- 2019 MEN’S NCAA SWIMMING & DIVING CHAMPIONSHIPS
- Wednesday, March 27 – Saturday, March 30
- Lee & Joe Jamail Texas Swimming Center, Austin, Texas
- Prelims 10 AM / Finals 6 PM (Central Time)
- Defending champion: Texas (4x) (2018 results)
- Psych Sheet
- Live Stream
- Live results
They say everything’s bigger in Texas, and the pool record board at the Texas Swim Center is certainly pretty hard to miss. As a pool that has hosted a ton of big meets, many of the pool records that stood before last week were current or former U.S. Open or American Records.
We’d been keeping a tally on which pool records fell (Part 1 and Part 2). Only one of the events contested on the final day of competition did not result in a new pool record, and that was the 200 breast. In the end, only four pool records survived the four days of competition, and one of those survivors, the 1000 free, wasn’t even contested, although technically it could’ve been broken as part of the 1650.
Here’s a look at the updated pool record board, followed by a closer look at which records survived the final day, and which ones haven’t.
|50 Free||Fred Bosquet||18.75||Ryan Hoffer||18.58|
|100 Free||Tate Jackson||41.06||Dean Farris||40.80|
|200 Free||Ricky Berens||1:31.31||Dean Farris||1:29.15|
|500 Free||Clark Smith||4:08.82||Townley Haas||4:08.19|
|1000 Free||Clark Smith||8:33.93||Clark Smith||8:33.93|
|1650 Free||Connor Jaeger||14:29.27||Felix Auboeck||14:23.09|
|100 Breast||Kevin Cordes||50.04||Ian Finnerty||49.85|
|200 Breast||Kevin Cordes||1:48.66||Kevin Cordes||1:48.66|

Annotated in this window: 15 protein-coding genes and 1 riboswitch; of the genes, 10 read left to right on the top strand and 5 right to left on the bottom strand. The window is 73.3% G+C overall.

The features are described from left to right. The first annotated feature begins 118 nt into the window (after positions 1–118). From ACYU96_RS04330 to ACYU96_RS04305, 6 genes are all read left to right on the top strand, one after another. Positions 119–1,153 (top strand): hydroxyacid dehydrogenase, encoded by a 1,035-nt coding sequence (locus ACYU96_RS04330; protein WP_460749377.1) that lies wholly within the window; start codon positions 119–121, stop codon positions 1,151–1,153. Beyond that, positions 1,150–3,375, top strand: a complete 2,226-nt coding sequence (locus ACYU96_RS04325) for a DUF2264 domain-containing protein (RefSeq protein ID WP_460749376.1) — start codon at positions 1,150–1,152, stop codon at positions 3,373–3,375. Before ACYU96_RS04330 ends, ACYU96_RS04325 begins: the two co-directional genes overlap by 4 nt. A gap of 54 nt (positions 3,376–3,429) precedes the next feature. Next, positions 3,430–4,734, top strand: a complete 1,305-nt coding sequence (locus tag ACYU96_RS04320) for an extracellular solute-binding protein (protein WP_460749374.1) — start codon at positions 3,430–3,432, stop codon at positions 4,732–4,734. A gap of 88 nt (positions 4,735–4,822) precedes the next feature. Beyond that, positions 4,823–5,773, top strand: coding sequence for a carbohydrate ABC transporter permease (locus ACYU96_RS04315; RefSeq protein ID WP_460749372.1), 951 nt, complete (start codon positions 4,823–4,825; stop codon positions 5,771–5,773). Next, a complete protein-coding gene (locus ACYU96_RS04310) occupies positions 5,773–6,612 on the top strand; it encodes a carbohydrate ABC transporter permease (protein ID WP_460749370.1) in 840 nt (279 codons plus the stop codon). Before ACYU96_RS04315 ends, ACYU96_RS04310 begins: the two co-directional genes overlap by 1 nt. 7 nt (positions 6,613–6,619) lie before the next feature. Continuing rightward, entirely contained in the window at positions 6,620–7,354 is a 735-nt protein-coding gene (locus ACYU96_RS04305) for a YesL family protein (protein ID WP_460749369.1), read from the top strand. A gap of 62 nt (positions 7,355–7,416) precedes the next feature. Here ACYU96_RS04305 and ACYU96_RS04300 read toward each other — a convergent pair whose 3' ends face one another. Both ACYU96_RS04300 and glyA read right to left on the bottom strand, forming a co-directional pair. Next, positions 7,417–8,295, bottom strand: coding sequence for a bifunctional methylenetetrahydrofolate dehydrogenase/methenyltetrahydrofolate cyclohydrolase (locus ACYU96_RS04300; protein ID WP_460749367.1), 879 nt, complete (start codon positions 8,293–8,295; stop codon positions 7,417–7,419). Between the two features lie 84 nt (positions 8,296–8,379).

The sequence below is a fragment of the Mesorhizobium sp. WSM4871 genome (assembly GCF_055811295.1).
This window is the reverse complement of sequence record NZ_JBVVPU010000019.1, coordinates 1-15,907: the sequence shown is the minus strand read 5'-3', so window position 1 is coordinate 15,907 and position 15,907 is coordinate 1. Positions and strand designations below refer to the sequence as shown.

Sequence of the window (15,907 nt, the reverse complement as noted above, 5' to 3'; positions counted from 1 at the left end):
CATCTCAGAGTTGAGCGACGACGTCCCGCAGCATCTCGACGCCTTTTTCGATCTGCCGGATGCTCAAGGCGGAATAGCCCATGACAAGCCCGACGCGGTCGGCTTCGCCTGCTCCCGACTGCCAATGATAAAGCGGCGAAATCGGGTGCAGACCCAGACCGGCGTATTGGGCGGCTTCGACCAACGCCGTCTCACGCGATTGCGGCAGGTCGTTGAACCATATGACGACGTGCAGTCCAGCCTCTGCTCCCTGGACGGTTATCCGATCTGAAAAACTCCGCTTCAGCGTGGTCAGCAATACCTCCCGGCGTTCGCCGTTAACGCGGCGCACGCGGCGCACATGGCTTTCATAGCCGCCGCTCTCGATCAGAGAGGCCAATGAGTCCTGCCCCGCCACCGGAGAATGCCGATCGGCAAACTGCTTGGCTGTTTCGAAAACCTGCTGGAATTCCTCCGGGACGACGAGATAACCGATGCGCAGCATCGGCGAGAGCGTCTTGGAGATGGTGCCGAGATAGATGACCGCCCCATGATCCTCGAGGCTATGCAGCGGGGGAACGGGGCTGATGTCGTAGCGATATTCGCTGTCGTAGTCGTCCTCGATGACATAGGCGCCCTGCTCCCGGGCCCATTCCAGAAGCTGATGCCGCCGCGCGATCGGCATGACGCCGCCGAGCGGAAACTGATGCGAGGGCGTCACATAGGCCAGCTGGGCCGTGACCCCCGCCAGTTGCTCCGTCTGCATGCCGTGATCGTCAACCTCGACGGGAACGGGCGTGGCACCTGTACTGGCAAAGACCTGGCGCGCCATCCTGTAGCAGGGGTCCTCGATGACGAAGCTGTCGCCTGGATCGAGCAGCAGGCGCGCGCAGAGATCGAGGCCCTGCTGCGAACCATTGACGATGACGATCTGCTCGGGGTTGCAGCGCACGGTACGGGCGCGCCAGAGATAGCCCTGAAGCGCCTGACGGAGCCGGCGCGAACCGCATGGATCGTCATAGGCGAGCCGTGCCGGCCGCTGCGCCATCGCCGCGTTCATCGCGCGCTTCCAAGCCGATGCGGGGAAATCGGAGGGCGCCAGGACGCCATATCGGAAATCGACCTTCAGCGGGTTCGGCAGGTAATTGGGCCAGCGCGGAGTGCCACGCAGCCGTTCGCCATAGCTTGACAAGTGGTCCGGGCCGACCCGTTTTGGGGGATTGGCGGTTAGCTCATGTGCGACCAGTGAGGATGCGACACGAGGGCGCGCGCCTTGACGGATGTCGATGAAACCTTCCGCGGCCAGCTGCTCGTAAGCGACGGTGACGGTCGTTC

|100 Fly||Joseph Schooling||44.06||Joseph Schooling||44.06|
|200 Fly||Jack Conger||1:39.17||Andreas Vazaios||1:38.57|
|100 Back||Matt Grevers||44.55||Dean Farris||43.66|
|200 Back||Ryan Murphy||1:37.35||John Shebat||1:36.42|
|200 IM||Marcin Cieslak||1:40.08||Andrew Seliskar||1:38.14|
|400 IM||Chase Kalisz||3:34.50||Chase Kalisz||3:34.50|
|200 Medley Relay||Cal||1:22.83||Alabama||1:22.26|
|400 Medley Relay||Cal||3:02.66||Indiana||2:59.70|
|200 Free Relay||Cal||1:15.27||Cal||1:14.46|
|400 Free Relay||Auburn||2:48.33||Texas||2:45.12|
|800 Free Relay||Texas||6:10..55||Texas||6:05.08|
Day 4 Pool Record Recap
- Dean Farris‘ 40.80 broke Tate Jackson‘s 100 free pool record from the 2018 Texas Invite, which appears to have been the freshest pool record heading into NCAAs.
- Felix Auboeck recovered from a rough meet the first few days to bring it when it counted, downing Connor Jaeger‘s 1650 pool record from 2014.
- John Shebat reclaimed the 200 back pool record for Texas by breaking Ryan Murphy‘s time of 1:37.35. Murphy’s swim set a 17-18 national age group record and a NCAA record when he did it at the 2014 NCAA Championships.
- Andreas Vazaios‘s 1:38.57 from the 200 fly prelims broke Jack Conger‘s pool record of 1:39.17 from the Big 12 Championships. At the time, Conger’s performance was the 3rd-fastest swim ever.
- Finally, the Longhorns smashed the 400 free relay record, swimming the 3rd-fastest time in history as took down the pool record by over three seconds. The previous mark of 2:48.33 was set by Auburn at the 2014 NCAA Championships.
- Kevin Cordes‘ 1:48.66 in the 200 breast was as American and US Open Record when he smashed it at the 2014 NCAA Championships, and Andrew Seliskar just came up shy of the mark, winning in 1:48.70, making him the 3rd-fastest performer ever in the event.
- As we said, while the 1000 free is considered an official event by both the NCAA and USA Swimming, it is not contested at the NCAA Championships. Still, someone technically could’ve broken the pool record this week while swimming the 1650, although to do that, they’d either have to be swimming at an other-worldly pace, or intentionally go after the record while sacrificing the rest of the swim, neither of which would make sense from a competition standpoint. So, former Longhorn’s Clark Smith‘s record appeared safe, and sure enough, no one came within 10 seconds of Smith’s pool mark of 8:33.93 over the initial 1000, with 1650 champion Felix Auboeck‘s opening split of 8:45.17 the fastest in the field. Smith’s time from 2015 still stands as the American and NCAA records.